So it's now I think more and more widely recognized by 1651, these discrepancies are informative. Third difference, the shift in compounding curvilinear motions out of circular motions to compounding them out of rectilinear motions. Now, you might not think of it yet as rectilinear motions, but there's a motion along the radius, and a motion along the tangent.
That's what produces curve and linear motion. Descartes doesn't quite say that, okay? Because he doesn't have the motion toward the center, but he's very close to it. The person I know of who says it that way totally clearly first is Robert Hooke. And you'll see it in a letter he wrote Newton, but we'll come to that.
But the idea of doing that, of focusing on rectilinear motions as primary and asking how curvilinear motions can arise out of it, that seems to have managed to be settled with Descartes being the principle person that Galileo and Gassendi. Galileo's, of course, parabola is very much a product of two rectilinear motions.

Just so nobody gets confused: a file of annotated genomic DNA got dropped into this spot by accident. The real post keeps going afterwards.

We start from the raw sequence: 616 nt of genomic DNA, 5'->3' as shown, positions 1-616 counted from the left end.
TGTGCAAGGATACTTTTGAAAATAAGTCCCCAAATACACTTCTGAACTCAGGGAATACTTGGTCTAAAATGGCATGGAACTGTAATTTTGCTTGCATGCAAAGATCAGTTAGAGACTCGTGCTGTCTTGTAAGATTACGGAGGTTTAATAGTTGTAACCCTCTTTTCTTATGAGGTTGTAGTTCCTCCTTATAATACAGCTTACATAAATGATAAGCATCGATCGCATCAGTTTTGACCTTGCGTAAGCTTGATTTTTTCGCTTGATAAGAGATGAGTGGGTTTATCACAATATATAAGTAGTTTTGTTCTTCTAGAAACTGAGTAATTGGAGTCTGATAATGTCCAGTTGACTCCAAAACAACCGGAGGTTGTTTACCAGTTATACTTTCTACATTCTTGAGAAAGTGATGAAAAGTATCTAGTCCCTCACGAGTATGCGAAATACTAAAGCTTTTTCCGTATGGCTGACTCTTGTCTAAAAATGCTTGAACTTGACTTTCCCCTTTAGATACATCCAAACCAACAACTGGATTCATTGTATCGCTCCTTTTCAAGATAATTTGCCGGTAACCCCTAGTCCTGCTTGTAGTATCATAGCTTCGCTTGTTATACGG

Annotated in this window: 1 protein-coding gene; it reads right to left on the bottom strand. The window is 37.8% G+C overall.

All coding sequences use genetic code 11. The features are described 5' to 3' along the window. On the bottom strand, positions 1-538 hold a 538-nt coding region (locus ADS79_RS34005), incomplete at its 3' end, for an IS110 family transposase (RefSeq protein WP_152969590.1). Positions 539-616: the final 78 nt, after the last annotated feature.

So that's become standard, or at least commonplace. The increased emphasis on designing and developing experiments that address comparatively specific questions. Mersenne probably does that more than anyone. Marsenne's work on musical instruments and the experiments he did on them, which are often very highly contrived. This is in Harmonie universelle.
They're remarkable experiments and extraordinarily informative about things like vibration, the relation of sound to vibration, how pitch works, et cetera. A lot of progress was made. The thing I'm emphasizing here is these are experiments that are very far removed from things occurring in nature. They are contrived. And that comes to be appreciated by Mersenne, Galileo.